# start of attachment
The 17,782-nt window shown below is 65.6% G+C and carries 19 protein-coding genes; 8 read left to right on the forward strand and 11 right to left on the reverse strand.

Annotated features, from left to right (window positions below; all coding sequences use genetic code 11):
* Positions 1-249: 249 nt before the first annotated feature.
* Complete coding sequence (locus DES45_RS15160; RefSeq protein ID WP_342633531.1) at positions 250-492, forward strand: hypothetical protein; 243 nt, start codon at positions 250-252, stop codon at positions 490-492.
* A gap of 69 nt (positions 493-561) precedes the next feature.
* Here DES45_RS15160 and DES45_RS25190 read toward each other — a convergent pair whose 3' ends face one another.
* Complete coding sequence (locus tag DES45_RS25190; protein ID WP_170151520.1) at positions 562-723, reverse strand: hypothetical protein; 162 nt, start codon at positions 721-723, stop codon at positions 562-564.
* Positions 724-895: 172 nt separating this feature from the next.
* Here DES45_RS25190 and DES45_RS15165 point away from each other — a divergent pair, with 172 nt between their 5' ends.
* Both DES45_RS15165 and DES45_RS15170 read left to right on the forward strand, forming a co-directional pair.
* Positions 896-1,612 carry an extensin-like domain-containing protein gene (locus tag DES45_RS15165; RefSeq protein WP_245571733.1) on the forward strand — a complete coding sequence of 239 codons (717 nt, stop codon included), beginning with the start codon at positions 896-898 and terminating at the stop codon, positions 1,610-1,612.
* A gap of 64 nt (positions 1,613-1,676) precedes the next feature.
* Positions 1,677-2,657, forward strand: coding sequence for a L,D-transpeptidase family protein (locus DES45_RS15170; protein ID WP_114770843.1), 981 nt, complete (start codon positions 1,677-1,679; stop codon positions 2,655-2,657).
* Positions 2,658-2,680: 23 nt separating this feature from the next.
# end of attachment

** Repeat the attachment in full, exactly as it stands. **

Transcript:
The 17,782-nt window shown below is 65.6% G+C and carries 19 protein-coding genes; 8 read left to right on the forward strand and 11 right to left on the reverse strand.

Annotated features, from left to right (window positions below; all coding sequences use genetic code 11):
* Positions 1-249: 249 nt before the first annotated feature.
* Complete coding sequence (locus DES45_RS15160; RefSeq protein ID WP_342633531.1) at positions 250-492, forward strand: hypothetical protein; 243 nt, start codon at positions 250-252, stop codon at positions 490-492.
* A gap of 69 nt (positions 493-561) precedes the next feature.
* Here DES45_RS15160 and DES45_RS25190 read toward each other — a convergent pair whose 3' ends face one another.
* Complete coding sequence (locus tag DES45_RS25190; protein ID WP_170151520.1) at positions 562-723, reverse strand: hypothetical protein; 162 nt, start codon at positions 721-723, stop codon at positions 562-564.
* Positions 724-895: 172 nt separating this feature from the next.
* Here DES45_RS25190 and DES45_RS15165 point away from each other — a divergent pair, with 172 nt between their 5' ends.
* Both DES45_RS15165 and DES45_RS15170 read left to right on the forward strand, forming a co-directional pair.
* Positions 896-1,612 carry an extensin-like domain-containing protein gene (locus tag DES45_RS15165; RefSeq protein WP_245571733.1) on the forward strand — a complete coding sequence of 239 codons (717 nt, stop codon included), beginning with the start codon at positions 896-898 and terminating at the stop codon, positions 1,610-1,612.
* A gap of 64 nt (positions 1,613-1,676) precedes the next feature.
* Positions 1,677-2,657, forward strand: coding sequence for a L,D-transpeptidase family protein (locus DES45_RS15170; protein ID WP_114770843.1), 981 nt, complete (start codon positions 1,677-1,679; stop codon positions 2,655-2,657).
* Positions 2,658-2,680: 23 nt separating this feature from the next.